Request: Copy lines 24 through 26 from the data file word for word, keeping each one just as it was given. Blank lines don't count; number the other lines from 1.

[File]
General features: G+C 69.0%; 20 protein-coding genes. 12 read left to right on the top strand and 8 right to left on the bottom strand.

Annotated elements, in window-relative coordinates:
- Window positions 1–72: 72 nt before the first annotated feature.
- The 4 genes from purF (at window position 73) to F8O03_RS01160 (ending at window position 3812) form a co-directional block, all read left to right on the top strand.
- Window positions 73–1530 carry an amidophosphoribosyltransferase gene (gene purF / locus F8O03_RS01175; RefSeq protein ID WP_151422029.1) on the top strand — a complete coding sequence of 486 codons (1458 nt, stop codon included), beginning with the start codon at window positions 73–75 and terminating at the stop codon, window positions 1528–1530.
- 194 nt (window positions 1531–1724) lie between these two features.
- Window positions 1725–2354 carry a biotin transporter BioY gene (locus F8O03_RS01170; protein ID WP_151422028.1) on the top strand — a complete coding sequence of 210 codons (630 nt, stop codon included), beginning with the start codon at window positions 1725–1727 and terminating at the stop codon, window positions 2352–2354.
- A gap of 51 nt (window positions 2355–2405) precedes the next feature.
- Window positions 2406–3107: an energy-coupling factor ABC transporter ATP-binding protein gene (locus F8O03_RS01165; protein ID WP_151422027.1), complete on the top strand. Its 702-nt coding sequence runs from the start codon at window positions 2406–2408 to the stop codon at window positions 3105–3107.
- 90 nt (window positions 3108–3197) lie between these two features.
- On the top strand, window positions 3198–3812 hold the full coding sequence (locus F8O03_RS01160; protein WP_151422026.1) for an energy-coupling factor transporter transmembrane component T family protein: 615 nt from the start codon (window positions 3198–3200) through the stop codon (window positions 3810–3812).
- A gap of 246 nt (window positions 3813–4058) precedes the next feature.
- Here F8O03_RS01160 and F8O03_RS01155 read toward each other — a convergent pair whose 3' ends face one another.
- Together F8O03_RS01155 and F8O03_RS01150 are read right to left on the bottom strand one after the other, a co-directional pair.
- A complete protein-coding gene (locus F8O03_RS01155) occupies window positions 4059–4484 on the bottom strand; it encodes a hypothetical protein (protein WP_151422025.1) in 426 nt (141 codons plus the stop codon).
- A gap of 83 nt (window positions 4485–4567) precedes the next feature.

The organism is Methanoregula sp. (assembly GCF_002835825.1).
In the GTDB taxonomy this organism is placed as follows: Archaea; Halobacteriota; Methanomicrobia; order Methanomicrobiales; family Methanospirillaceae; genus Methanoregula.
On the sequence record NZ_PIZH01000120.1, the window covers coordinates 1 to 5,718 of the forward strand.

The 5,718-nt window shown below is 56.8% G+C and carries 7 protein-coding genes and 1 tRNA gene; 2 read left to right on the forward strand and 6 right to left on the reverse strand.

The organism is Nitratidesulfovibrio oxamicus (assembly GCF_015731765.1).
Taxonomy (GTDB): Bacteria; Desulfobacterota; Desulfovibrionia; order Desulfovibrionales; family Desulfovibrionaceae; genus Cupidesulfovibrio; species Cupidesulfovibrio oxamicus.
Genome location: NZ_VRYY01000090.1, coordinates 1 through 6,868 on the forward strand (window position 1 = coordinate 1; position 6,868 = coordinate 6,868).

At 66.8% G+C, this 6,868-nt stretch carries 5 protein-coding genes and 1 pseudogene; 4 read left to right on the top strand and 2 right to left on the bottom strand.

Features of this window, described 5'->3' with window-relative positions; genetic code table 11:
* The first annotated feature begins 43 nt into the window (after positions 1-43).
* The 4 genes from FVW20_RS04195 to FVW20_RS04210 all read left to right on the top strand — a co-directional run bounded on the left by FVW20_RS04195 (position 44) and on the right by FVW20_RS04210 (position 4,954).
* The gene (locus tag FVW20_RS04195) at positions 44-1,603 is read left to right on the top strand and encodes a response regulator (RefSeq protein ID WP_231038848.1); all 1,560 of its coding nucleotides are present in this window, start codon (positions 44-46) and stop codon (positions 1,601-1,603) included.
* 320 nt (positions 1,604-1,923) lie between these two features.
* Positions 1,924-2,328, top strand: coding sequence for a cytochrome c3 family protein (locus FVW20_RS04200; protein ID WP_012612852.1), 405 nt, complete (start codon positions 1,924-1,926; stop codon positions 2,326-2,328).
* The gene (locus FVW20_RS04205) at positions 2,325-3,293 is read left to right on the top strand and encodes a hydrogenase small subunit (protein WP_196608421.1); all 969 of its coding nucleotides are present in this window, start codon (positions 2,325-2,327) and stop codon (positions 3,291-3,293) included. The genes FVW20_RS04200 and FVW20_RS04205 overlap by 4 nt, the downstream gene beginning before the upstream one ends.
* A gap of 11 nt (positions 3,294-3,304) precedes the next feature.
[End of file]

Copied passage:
At 66.8% G+C, this 6,868-nt stretch carries 5 protein-coding genes and 1 pseudogene; 4 read left to right on the top strand and 2 right to left on the bottom strand.

Features of this window, described 5'->3' with window-relative positions; genetic code table 11:
* The first annotated feature begins 43 nt into the window (after positions 1-43).